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I have a memory leak that I have isolated to incorrectly disposed direct byte buffers.

ByteBuffer buff = ByteBuffer.allocateDirect(7777777)

The GC collects the objects that harbor these buffers but does not dispose of the buffer itself. If I instantiate enough of the transient objects containing buffers I get this encouraging message.

java.lang.OutOfMemoryError: Direct buffer memory

I have been searching up this problem and apparently

buff.clear

and

 System.gc()

does not work

share|improve this question
    
Are you certain that nothing else is holding a reference to this ByteBuffer? – James Black Dec 6 '09 at 5:01
    
Yes, im pretty sure, I instantiate method level classes that hold the buffers which go out of scope as soon as the method finishes invocation. – mglmnc Dec 6 '09 at 5:33
2  
related: stackoverflow.com/questions/1744533/… – Gregory Pakosz Dec 8 '09 at 21:57
up vote 10 down vote accepted

I suspect that somewhere your application has a reference to the ByteBuffer instance(s) and that is preventing it from being garbage collected.

The buffer memory for a direct ByteBuffer is allocated outside of the normal heap (so that the GC doesn't move it!!). However, the ByteBuffer API provides no method for explicitly disposing of / deallocating a buffer. So I assume that the garbage collector will do it ... once it determines that the ByteBuffer object is no longer referenced.

share|improve this answer
    
If it doesn't, you'll have to use some sort of hack to do it by yourself as I explain here: stackoverflow.com/a/26777380/458157 – gouessej Oct 27 '15 at 14:23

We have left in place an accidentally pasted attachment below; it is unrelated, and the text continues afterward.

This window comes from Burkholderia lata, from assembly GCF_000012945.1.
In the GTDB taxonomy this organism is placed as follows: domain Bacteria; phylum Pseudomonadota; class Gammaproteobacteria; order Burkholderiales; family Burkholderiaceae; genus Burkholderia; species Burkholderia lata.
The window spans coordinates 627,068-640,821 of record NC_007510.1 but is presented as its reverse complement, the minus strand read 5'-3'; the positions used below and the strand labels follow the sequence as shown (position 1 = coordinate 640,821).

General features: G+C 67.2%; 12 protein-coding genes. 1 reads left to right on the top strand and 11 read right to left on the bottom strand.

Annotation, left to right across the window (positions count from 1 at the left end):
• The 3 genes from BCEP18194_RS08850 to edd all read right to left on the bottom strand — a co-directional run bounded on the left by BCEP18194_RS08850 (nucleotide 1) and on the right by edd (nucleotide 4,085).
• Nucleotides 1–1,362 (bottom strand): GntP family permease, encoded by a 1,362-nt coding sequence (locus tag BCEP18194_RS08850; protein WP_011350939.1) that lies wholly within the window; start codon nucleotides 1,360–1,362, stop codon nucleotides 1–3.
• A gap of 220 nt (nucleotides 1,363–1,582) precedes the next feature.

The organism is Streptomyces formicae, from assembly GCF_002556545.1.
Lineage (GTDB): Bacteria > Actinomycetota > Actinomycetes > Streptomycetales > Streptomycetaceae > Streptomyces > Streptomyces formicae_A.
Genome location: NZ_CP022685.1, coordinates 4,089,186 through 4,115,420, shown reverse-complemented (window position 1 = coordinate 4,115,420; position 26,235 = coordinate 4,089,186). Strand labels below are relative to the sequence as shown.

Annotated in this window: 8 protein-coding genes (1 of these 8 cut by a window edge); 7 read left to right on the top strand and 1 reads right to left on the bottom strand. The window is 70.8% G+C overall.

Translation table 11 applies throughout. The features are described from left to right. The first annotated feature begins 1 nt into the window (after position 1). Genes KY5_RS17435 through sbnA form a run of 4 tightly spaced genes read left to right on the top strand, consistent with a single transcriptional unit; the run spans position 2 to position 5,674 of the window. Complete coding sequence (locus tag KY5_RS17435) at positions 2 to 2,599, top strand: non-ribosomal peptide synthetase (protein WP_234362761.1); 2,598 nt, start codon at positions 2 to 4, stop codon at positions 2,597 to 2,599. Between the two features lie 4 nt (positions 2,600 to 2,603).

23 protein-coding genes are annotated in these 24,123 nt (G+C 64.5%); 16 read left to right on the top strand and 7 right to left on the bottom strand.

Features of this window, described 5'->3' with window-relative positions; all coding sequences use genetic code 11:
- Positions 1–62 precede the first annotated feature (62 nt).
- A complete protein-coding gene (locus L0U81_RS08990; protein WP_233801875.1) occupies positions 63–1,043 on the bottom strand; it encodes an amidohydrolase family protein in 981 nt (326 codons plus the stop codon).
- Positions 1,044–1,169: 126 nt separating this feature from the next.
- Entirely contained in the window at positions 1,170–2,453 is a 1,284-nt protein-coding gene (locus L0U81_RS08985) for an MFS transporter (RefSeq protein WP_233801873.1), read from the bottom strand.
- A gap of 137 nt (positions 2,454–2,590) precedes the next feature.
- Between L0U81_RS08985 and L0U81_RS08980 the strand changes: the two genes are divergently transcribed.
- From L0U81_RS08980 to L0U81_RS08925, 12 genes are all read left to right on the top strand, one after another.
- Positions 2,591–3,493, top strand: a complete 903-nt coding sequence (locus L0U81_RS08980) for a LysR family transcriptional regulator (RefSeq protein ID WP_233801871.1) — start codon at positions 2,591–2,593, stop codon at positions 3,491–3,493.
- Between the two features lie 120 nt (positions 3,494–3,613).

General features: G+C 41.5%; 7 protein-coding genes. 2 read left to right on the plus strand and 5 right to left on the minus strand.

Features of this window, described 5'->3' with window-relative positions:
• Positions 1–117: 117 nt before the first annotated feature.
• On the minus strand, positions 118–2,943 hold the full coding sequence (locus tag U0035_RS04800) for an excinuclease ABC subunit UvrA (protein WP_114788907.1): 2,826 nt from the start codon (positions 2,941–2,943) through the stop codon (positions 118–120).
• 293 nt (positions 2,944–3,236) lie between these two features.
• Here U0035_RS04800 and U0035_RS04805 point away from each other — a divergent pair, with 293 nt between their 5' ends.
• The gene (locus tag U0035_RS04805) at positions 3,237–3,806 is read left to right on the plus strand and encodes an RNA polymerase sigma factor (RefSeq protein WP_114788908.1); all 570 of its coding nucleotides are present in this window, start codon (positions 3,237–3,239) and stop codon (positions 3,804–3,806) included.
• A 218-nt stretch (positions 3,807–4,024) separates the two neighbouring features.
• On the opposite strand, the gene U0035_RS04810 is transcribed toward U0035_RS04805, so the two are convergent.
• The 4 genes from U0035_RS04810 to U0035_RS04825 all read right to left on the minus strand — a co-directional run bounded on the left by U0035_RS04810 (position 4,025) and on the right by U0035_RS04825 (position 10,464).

The DBB will be deallocated once it hits the reference queue, and the finalizer is run. However, as we cannot depend on a finalizer to run, we can use reflection to manually call its "cleaner".

Using reflection:

/**
* DirectByteBuffers are garbage collected by using a phantom reference and a
* reference queue. Every once a while, the JVM checks the reference queue and
* cleans the DirectByteBuffers. However, as this doesn't happen
* immediately after discarding all references to a DirectByteBuffer, it's
* easy to OutOfMemoryError yourself using DirectByteBuffers. This function
* explicitly calls the Cleaner method of a DirectByteBuffer.
* 
* @param toBeDestroyed
*          The DirectByteBuffer that will be "cleaned". Utilizes reflection.
*          
*/
public static void destroyDirectByteBuffer(ByteBuffer toBeDestroyed)
    throws IllegalArgumentException, IllegalAccessException,
    InvocationTargetException, SecurityException, NoSuchMethodException {

  Preconditions.checkArgument(toBeDestroyed.isDirect(),
      "toBeDestroyed isn't direct!");

  Method cleanerMethod = toBeDestroyed.getClass().getMethod("cleaner");
  cleanerMethod.setAccessible(true);
  Object cleaner = cleanerMethod.invoke(toBeDestroyed);
  Method cleanMethod = cleaner.getClass().getMethod("clean");
  cleanMethod.setAccessible(true);
  cleanMethod.invoke(cleaner);

}
share|improve this answer
2